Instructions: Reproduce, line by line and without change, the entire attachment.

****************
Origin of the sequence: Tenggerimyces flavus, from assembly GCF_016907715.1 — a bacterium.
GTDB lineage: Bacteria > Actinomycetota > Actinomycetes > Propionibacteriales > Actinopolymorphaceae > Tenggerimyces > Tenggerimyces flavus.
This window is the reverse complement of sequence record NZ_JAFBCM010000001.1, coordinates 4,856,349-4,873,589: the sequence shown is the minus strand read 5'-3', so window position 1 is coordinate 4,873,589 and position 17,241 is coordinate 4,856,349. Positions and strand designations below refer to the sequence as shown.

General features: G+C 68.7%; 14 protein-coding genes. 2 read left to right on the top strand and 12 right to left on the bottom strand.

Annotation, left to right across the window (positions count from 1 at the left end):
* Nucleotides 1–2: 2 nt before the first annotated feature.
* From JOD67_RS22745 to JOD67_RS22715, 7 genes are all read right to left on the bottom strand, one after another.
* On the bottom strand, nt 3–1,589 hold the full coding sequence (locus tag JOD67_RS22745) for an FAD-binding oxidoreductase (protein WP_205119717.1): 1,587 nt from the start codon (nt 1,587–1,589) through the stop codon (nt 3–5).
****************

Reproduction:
Origin of the sequence: Tenggerimyces flavus, from assembly GCF_016907715.1 — a bacterium.
GTDB lineage: Bacteria > Actinomycetota > Actinomycetes > Propionibacteriales > Actinopolymorphaceae > Tenggerimyces > Tenggerimyces flavus.
This window is the reverse complement of sequence record NZ_JAFBCM010000001.1, coordinates 4,856,349-4,873,589: the sequence shown is the minus strand read 5'-3', so window position 1 is coordinate 4,873,589 and position 17,241 is coordinate 4,856,349. Positions and strand designations below refer to the sequence as shown.

General features: G+C 68.7%; 14 protein-coding genes. 2 read left to right on the top strand and 12 right to left on the bottom strand.

Annotation, left to right across the window (positions count from 1 at the left end):
* Nucleotides 1–2: 2 nt before the first annotated feature.
* From JOD67_RS22745 to JOD67_RS22715, 7 genes are all read right to left on the bottom strand, one after another.
* On the bottom strand, nt 3–1,589 hold the full coding sequence (locus tag JOD67_RS22745) for an FAD-binding oxidoreductase (protein WP_205119717.1): 1,587 nt from the start codon (nt 1,587–1,589) through the stop codon (nt 3–5).